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Re: [ARSCLIST] Early Polydor electrics, the depression, etc
----- Original Message -----
From: "George Brock-Nannestad" <pattac@xxxxxxxx>
> Steven Smolian wrote (snipped)
> > I have no documentation to prove it but feel certain that the reason
> > Columbia made paralell recordings acoustically to their electrics, the
> > former issued on Harmony, was to cater to the old wind-up market.
> ----- I have always thought that when Frank Andrews in his discography of 10"
> English Columbia records speaks about "electrical re-recording" in 1925 he
> means taking the acoustic record, playing it and creating a new electrically
> recorded master, while retaining the old catalogue number. So I never
> thought that they were making parallel recordings
> ----- someone with a better collection than mine (or better finding aids) may
> be able to confirm this - there is a chance of a change in the background
> noise at the beginning of the electrical one (if in pristine condition)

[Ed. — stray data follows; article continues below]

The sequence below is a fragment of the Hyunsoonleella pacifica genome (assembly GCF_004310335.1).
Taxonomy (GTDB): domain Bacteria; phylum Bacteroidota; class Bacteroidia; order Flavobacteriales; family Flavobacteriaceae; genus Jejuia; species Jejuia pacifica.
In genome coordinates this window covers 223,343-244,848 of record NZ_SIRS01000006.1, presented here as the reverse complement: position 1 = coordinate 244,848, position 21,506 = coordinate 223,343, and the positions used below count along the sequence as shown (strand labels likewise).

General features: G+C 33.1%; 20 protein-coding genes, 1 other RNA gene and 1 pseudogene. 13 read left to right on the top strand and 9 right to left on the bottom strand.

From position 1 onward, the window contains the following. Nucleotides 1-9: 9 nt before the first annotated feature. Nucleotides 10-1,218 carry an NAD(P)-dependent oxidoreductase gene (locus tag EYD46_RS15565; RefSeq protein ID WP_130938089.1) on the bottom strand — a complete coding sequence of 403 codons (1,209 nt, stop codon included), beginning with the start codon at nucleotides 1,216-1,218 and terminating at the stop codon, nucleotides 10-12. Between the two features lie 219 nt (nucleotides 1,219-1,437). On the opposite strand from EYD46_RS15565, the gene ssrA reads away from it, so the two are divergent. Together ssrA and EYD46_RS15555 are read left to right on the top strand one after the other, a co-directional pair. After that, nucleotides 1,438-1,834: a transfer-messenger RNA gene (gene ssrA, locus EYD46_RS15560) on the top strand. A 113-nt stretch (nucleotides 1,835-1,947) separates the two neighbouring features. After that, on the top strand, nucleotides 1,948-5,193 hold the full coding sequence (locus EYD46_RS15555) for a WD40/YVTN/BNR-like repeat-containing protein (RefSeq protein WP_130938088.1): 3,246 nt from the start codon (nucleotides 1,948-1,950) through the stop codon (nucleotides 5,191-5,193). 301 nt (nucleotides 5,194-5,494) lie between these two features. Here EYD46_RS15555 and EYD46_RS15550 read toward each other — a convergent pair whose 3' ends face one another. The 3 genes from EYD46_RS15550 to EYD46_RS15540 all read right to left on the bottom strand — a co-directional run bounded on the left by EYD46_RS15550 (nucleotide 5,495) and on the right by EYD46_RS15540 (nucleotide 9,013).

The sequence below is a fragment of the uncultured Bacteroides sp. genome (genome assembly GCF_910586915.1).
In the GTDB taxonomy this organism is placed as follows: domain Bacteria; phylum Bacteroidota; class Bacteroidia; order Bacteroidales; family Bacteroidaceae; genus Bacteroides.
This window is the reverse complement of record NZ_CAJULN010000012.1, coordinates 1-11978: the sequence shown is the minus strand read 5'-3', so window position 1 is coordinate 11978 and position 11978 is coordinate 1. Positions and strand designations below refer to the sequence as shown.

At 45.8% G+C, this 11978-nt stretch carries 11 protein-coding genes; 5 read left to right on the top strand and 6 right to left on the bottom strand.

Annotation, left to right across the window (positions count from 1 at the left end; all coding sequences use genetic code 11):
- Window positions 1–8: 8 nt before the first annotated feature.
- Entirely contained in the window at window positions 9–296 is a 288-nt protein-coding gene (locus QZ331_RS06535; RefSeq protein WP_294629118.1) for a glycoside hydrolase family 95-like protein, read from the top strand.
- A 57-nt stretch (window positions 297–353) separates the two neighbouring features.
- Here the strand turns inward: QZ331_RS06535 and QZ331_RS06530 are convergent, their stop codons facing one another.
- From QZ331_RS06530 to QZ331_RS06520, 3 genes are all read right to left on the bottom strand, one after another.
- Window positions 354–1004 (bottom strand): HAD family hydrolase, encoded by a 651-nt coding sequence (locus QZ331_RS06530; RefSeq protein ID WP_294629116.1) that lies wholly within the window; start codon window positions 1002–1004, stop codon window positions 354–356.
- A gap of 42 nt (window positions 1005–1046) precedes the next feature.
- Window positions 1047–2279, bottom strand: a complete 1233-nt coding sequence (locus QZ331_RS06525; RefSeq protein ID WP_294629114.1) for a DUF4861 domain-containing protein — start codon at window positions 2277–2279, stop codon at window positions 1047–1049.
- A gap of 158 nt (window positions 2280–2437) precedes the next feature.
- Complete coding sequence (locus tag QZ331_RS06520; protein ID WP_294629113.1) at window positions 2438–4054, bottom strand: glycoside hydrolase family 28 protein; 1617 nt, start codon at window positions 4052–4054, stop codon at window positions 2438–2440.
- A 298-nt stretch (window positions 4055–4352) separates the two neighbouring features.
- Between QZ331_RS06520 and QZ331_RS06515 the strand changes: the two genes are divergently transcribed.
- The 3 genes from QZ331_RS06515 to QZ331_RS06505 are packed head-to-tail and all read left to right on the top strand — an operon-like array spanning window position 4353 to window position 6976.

> ----- on the other hand, I would prefer positive proof that parallel sessions
> were used.
Okeh...first, the Columbia recordings were NOT parallel recordings
to the same songs on Harmony. Usually, different artists were used
for the two versions, if nothing else!
Second...I can't say exactly to what extent Columbia remade its
popular acoustic discs in electric form...but, to the extent that
was done, I believe the electric versions were assigned a different
and current catalog number. That is the way Victor did it...with
the single exception of Dalhart's "Wreck Of the Old 97" which was
NOT renumbered when redone electrically.
And my guess (admittedly not based on my experience) would be
that when Andrews wrote of "electrical re-recording," he meant
recording new electrical versions...sometimes with the same
artist, and possibly sometimes not (?)...of "standards" that
they wanted to continue selling.
Steven C. Barr